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Betsy Bell Mountain: Staunton’s city council honors a tradition

By Andrea Oakes
Councilwoman, Staunton City Council

On a recent May afternoon, the members of Staunton’s city council drove to the top of Betsy Bell Mountain, a 70-acre public park located within the city limits, to fulfill a promise. Four-wheeling up the rough gravel road, they climbed out at the top (elevation 1,959 feet) and walked to the observation platform to take in the breath-taking views of the Blue Ridge Mountains to the east, the Shenandoah Valley, and the city of Staunton that has built up around the mountain’s base.

Originally owned by John Lewis who founded Staunton, the mountain was passed down through the family over the years. In 1941,  owner Charles Catlett left the 50-acre summit to the city with a few stipulations:

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McDonnells ask for dismissal

By Lynn R. Mitchell

Former Governor Bob McDonnell and his wife Maureen were in court Monday to ask that a judge dismiss corruption charges that have been brought by the federal government.  Chances of that happening may not be good, according to reporter Jim Nolan with the Richmond Times-Dispatch:

Dismissals are rare in complex criminal cases, and U.S. District Judge James R. Spencer gave every indication toward the close of Monday’s 90-minute hearing in Richmond that the case would go to trial.

Many have questioned the validity of the charges and the federal government’s reach into a state issue. Five former attorneys general announced publicly earlier this year that charges should be dropped.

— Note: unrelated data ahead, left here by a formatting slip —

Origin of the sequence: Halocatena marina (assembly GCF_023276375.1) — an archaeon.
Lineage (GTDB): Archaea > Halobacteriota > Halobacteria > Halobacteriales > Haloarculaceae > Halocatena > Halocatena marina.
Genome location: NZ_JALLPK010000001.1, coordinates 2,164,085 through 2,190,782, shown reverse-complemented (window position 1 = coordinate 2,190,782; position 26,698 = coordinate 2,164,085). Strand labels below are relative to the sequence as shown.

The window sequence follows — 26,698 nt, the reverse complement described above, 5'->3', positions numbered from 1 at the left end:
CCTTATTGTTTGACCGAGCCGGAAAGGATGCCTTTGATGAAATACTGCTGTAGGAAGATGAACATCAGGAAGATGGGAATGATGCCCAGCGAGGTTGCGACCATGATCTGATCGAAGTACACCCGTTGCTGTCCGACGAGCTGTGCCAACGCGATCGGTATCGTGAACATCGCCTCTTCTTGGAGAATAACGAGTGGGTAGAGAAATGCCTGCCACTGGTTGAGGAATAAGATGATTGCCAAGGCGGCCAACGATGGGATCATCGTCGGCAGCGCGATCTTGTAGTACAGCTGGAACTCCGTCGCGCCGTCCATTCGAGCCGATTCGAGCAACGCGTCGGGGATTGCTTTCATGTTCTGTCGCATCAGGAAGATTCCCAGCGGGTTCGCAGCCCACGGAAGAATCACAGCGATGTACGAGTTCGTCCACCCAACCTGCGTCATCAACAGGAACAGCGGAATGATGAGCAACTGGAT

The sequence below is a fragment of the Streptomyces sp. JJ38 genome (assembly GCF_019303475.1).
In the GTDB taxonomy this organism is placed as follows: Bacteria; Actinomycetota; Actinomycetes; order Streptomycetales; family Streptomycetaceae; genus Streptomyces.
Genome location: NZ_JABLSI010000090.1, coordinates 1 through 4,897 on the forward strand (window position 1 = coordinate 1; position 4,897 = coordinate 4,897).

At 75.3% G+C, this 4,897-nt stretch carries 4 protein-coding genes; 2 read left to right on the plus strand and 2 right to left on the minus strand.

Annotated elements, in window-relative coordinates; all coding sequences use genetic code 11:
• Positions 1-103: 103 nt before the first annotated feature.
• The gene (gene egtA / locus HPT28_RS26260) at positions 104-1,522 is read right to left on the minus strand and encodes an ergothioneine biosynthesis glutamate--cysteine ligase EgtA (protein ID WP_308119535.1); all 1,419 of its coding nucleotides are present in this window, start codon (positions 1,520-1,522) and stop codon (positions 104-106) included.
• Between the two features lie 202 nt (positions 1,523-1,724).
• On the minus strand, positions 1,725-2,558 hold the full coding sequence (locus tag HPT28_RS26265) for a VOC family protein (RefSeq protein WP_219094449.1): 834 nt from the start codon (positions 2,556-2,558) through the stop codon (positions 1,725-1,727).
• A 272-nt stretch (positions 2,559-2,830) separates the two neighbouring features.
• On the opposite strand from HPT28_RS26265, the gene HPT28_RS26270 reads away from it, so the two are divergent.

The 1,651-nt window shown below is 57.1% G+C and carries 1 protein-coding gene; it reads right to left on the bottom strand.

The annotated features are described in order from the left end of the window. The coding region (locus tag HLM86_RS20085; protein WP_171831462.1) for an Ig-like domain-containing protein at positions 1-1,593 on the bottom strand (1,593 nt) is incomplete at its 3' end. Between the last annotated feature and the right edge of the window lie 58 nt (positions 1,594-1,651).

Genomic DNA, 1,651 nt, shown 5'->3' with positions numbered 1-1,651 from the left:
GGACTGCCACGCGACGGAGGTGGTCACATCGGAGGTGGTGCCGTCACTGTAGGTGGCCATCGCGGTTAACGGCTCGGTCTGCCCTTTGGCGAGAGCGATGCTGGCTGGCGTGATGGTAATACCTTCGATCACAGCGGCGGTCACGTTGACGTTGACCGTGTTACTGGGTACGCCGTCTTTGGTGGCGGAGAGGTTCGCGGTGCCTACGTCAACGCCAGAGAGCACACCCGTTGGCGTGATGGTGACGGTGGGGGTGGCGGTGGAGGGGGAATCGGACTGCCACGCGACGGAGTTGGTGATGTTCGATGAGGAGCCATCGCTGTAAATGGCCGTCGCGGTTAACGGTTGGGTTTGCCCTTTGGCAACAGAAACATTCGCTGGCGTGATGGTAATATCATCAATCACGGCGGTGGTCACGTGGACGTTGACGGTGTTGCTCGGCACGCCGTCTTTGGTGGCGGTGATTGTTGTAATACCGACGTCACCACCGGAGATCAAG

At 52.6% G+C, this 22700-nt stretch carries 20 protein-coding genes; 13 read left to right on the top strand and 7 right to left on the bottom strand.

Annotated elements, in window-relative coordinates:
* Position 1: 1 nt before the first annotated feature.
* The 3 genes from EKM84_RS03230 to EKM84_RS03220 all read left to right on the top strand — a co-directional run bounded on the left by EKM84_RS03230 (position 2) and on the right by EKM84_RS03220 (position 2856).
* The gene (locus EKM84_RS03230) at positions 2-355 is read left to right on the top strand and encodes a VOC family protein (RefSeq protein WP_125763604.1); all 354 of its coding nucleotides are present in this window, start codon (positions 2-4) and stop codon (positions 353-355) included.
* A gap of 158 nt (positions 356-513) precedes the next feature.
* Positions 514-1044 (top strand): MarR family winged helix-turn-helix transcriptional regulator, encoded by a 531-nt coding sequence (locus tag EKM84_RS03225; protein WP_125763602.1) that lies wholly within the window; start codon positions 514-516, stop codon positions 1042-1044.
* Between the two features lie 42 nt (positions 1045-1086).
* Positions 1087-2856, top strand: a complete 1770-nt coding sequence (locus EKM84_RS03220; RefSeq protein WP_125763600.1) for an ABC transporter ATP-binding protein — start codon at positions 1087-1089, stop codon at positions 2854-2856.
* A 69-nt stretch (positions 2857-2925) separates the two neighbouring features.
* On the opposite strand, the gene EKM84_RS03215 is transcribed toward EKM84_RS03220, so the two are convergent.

A good man who served Virginia well is being persecuted. Prayers and thoughts go to him and his family as they wait for the judge’s decision.

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Staunton City Council elections Tuesday … what if there were purple fingers?

Staunton 1By Lynn R. Mitchell

Purple fingers, similar to “I voted” stickers in America, are proudly displayed in Afghanistan during elections where voters often risk their lives to exercise the freedom of casting a vote.  Staunton City Council elections are Tuesday. There are eight candidates running for three seats. The Staunton News Leader reports that there have been very low turnouts in past years.  What if voters’ fingers were stained purple to show who voted?

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RVA: My hometown is growing up

Richmond 1By Lynn R. Mitchell

Once again Richmond, Virginia, is receiving accolades for the great city that it is, this time by Movoto.com, in 26 Things You Need to Know About Richmond Before You Move There. We knew growing up that we had a great place — the river alone is worth raving over — but RVA has come of age and is being discovered by a whole new generation. (And that would be the mighty James River.) Great job!

By the way, I like #19: “The mountains are practically right outside our doorstep.” The mountains lured me away from RVA but I can often be found back in my old stomping grounds! And #10 is wrong: RVA runs on Krispy Kreme Donuts, not the ones mentioned. Everyone knows that!

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Richmonder Phyllis Galanti … quiet POW crusader passes away, leaves legacy

Paul Galanti 1By Lynn R. Mitchell

“Lonely the days and nights, my love, that we have been apart. It seems almost forever since I held you to my heart. The moments are as restless as the waves that move the sea, but every second means a step nearer, my love, to thee.”

— POW Paul Galanti’s words to wife Phyllis after his release as a POW during Vietnam War, a poem he had shared with her before they married

Phyllis Galanti burst onto the world stage when her husband, Paul Galanti, a Navy fighter pilot shot down over Hanoi in 1966, became a prisoner of war during the Vietnam War. She had never wanted to be in the spotlight, this quiet and unassuming lady, but in 1971, five years after her husband’s capture and imprisonment at the infamous “Hanoi Hilton,” she took her battle to have him released to the people of Virginia, America, and the world, and became a national celebrity.